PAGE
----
From Washington comes the news that the Minority has won their first major amendment to the Dodd financial reform bill.
And once again,
We, the People, lose.
The next crisis will give us a choice of hitting the taxpayers (again), or precipitating a depression deeper than the 1930’s. Nice going.
The silly part is that the amendment that would really work, the Brown-Kaufman SAFE Banking Act, is not even part of the discussion. As Senator Sherrod Brown most succinctly said:
“Too big to fail is too big.”
But we’re not even going near that. Too bad. We wouldn’t be talking about this particular problem if a handful of financial giants hadn’t gotten so big that letting them fail would ruin all of us.
Instead, lead puppet Dodd and his counterpart Shelby in the “opposition” did their Kabuki theater, making a drama out of putting in, and later taking out, a $50 billion fund to pay for the people needed to untangle the mess once one of these hydras is sliding down toward its place in the underworld.
Why do I say the taxpayer will be on the hook, yet again?
Simple. If an AIG-equivalent meltdown is going on, no one is going to have the strength of their convictions to lay a fee on the remaining weakened institutions to pay for the cleanup. And make no mistake about it, the cleanup will be expensive.
As I said at the time AIG went down, the main reason AIG got bailed out to the tune of $85 billion on Thursday was that Lehman went under on Tuesday, and every person who could calculate the value of a swap that needed unwinding or “novating” had already gone without sleep for two days trying to clean up the Lehman mess, and they weren’t even a tenth of the way through the job. In fact, that process isn’t over more than a year later.
Obviously people will have to do the work when a gigantic financial firm goes under, and they’ll have to be paid. Will the rest of the industry agree to pay them? Not bloody likely, and they’ll be right if things are so bad that a Citi or AIG or Fidelity is about to be put to death when they say they can’t afford an extra penny.
I’ve seen the arguments against setting up a resolution fund thrown against the wall to see what stuck.
One that appealed to the least sentient among us was the objection that customers will just have to pay the new fee when they do business with the TBTF banks. To which I reply: “Why would that be a bad thing?”
Besides, customers won’t carry the load alone. First among the reasons customers wouldn’t pick up the entire tab is the fact that such a fee wasn’t going to apply to smaller banks, so some of the fee would come out of shareholder profits or (gasp! say it isn’t so!) bonus pools. Competition would force that to happen.
But even if the TBTF institution”s customers absorb most of the cost, why shouldn’t they be the ones who pay? The customers, employees and shareholders are the ones getting the benefits of all that size, so they should be the ones that cover the cost of unraveling the yarn if it needs unraveling. Sure seems better than charging the non-customers.
Then there are the hopelessly romantic people who say “just let it fail”. As if there won’t still be a giant mess that is hugely expensive to every person or institution that had any open business with the doomed company. As if it won’t take down dozens or possibly hundreds of other institutions.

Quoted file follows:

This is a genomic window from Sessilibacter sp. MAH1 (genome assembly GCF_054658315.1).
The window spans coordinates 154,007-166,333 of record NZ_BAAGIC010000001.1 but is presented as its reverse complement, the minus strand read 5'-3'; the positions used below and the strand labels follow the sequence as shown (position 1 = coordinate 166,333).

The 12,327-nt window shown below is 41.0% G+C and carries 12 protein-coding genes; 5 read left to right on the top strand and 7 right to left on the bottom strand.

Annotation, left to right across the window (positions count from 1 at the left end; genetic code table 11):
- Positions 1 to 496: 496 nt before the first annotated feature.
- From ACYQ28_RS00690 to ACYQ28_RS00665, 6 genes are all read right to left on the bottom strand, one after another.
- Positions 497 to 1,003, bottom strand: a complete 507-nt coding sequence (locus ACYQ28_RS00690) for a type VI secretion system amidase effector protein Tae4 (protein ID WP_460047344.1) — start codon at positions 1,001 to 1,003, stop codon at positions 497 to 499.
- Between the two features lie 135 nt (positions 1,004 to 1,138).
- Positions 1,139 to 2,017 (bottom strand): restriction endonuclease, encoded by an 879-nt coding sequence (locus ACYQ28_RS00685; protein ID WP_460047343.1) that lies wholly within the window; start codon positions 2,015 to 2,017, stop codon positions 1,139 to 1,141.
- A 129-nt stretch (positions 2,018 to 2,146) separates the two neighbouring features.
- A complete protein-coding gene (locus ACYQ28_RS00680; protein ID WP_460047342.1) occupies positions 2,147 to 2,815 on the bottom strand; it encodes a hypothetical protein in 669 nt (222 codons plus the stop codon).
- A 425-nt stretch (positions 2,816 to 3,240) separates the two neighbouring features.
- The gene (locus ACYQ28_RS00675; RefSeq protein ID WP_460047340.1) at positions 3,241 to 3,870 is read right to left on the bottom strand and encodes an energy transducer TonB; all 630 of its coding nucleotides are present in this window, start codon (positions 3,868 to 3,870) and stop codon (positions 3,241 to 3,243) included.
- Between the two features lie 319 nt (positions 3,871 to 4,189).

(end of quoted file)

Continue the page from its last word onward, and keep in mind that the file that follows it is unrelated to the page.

Those romantics need to study the Herstatt Effect, named after a relatively tiny bank that almost took apart the world banking system back in the 70’s by disappearing one afternoon before being able to pay all its counterparties in other time zones.
Of course, once a huge insolvency is not unwound in an orderly way, no one in their right mind would trust the credit of any counterparty because they might have been depending on the dead one to pay them. You never know, after all. You would know that these mega-monsters had literally thousands deals and contracts and swaps outstanding, with virtually everyone else.
In a world where any and all credit is suspect, only cash (equity) would trusted. For a back-of-the-envelope idea what letting the chips fall would do, just imagine our global economy suddenly reduced to “cash only,” and figure that the GDP would shrink by the ratio of total debt and equity to just equity.
Are we really ready to go back to an economy less than 20% the size it is right now? And who’s going to pick which half to two thirds of the world population starves when that happens?
So, let me get this straight — after what we went through, and what we’ll be paying for over the next couple of generations, we shouldn’t even set aside an emergency fund to pay for the next emergency and have the people who are putting us at risk in the first place (customers, owners and employees of the gigundo banks) be responsible for putting the cash in that fund?
Instead, the policy-makers who removed the fund say we’ll be able to impose a fee on the surviving banks in the middle of the emergency because they’ll be so grateful that they’re surviving? I think not. I think those companies will skip on the bill at the crucial moment, and tell us how it would ruin them if we even thought about having them pay.
I think today’s amendment was the first installment of the performance promised in exchange for payment at that very secretive meeting a couple of weeks ago in New York with Mitch McConnell, John Cornyn, and twenty or so big hedge fund managers.
And that leaves who to pay the bill?